Egg@2 Upgrade guideline

# Background

With the official release of Node.js 8 LTS, egg now comes with built-in ES2017 Async Function support.

Though the TJ co has brought async/await programming experience before this, but it also has some inevitable problems:

In the official Egg 2.x:

  • Full compatibility to Egg 1.x and generator function.
  • Koa 2.x based async function solutions.
  • Only support Node.js 8 and above.
  • Better error stack messages without co, approximately 30% performance improvement (do not include the performance improvement brought by Node), see benchmark for more details.

One of the Egg's concept is progressive, hence we provide progressive programming experiences to developers.

# Quick upgrade

  • Use the latest Node LTS version (>=8.9.0).
  • Change egg version to ^2.0.0 in package.json.
  • Check if included plugins are the latest version (optional).
  • Reinstall the dependencies, and run unit tests again.

Done! Barely with any code changes

# Plugin update

# egg-multipart

yield parts needs to change to await parts() or yield parts()

// old
const parts = ctx.multipart();
while ((part = yield parts) != null) {
// do something

// yield parts() also work
while ((part = yield parts()) != null) {
// do something

// new
const parts = ctx.multipart();
while ((part = await parts()) != null) {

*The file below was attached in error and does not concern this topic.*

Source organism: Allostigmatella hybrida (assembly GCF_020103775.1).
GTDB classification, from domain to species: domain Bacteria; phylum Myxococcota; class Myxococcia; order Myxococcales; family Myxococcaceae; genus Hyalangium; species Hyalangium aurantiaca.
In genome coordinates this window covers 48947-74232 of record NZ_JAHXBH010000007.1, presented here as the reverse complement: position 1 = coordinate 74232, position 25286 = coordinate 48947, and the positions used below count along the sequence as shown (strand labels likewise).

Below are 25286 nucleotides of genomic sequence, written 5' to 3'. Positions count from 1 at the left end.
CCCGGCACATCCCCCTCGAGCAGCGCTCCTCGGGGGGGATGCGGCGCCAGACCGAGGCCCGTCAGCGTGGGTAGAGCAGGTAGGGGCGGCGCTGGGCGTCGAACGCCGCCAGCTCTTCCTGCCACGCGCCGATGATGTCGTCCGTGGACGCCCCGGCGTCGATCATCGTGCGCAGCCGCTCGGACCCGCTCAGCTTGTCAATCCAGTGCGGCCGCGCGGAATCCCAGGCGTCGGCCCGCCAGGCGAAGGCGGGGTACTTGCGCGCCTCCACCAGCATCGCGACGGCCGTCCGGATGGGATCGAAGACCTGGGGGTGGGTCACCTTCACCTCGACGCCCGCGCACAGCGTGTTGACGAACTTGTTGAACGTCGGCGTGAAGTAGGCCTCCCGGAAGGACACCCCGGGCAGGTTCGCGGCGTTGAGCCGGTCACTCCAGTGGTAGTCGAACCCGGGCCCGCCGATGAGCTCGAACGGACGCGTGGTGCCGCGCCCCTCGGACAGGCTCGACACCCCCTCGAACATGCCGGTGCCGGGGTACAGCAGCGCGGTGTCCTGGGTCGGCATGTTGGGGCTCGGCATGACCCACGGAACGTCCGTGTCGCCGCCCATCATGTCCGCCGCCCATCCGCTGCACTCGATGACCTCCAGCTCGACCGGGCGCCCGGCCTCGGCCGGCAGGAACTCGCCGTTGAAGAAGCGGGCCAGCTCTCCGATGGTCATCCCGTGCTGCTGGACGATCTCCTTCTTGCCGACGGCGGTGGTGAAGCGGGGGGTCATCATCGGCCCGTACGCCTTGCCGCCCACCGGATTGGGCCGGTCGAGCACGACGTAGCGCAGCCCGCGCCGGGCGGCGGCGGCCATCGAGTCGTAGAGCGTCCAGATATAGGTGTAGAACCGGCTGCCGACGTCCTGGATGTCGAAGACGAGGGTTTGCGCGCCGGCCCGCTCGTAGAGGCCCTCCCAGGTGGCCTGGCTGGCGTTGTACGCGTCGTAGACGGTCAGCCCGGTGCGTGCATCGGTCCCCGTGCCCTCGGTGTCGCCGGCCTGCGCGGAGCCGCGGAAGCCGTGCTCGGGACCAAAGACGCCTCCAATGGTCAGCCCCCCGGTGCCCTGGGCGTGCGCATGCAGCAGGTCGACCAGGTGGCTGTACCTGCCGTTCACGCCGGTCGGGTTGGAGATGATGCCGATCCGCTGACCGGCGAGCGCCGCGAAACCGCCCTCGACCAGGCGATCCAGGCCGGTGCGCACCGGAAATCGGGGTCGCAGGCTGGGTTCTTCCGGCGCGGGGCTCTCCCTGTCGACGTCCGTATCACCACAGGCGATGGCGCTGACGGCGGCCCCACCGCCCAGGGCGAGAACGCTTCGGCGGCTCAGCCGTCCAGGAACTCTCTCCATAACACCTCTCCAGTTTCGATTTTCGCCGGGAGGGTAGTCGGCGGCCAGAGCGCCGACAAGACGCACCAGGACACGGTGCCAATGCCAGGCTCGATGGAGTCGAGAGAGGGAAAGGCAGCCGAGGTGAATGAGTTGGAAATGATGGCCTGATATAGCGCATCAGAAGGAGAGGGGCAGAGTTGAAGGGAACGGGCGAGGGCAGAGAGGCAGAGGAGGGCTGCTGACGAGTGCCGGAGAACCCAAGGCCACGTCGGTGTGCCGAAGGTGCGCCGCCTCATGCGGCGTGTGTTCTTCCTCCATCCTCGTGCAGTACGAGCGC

// do something

# egg-userrole

DO NOT support 1.x role definition, because koa-roles is no longer compatible. The Context has changed from this to the first argument ctx, the original scope now is the second argument.

// old
app.role.use('user', function() {
return !!this.user;

// new
app.role.use((ctx, scope) => {
return !!ctx.user

app.role.use('user', ctx => {
return !!ctx.user;

# Further upgrade

Due to the complete compatibility to Egg 1.x, we can finish the upgrade quickly.

But in order to keep the coding style consistent, as well as a better performance improvement and more developer-friendly error stack logs, we suggest developers to make a further upgrade:

# Use Koa2-styled middleware

2.x is compatible to 1.x-styled middleware, so it's still functional without any changes.

  • Use Koa 2's (ctx, next) arguments style in callback function
    • The 1st argument is ctx, means context, it is an instance of Context
    • The 2nd argument is next, use await to execute it for the coming logics.
  • Using async (ctx, next) => {} is not recommended, which prevents anonymous function in error stack.
  • Change yield next to await next().
// 1.x
module.exports = () => {
return function* responseTime(next) {
const start =;
yield next;
const delta = Math.ceil( - start);
this.set('X-Response-Time', delta + 'ms');

// 2.x
module.exports = () => {
return async function responseTime(ctx, next) {
const start =;
// Note, differ from the generator function middleware, next is a function, we're executing it here
await next();
const delta = Math.ceil( - start);
ctx.set('X-Response-Time', delta + 'ms');

# yieldable to awaitable

async was supported in Egg 1.x, thus if the middleware is already async-base, we could skip this section.

co supports yieldable compatibility types:

  • promises
  • array (parallel execution)
  • objects (parallel execution)
  • thunks (functions)
  • generators (delegation)
  • generator functions (delegation)

Despite both generator and async have the same program models, but we may still need to refactor our codes correspondingly after removing co because of the above special handling from co.

# promise

We can replace it directly:

function echo(msg) {
return Promise.resolve(msg);

yield echo('hi egg');
// change to
await echo('hi egg');

# array - yield []

yeild [] is normally used to send concurrent requests, such as: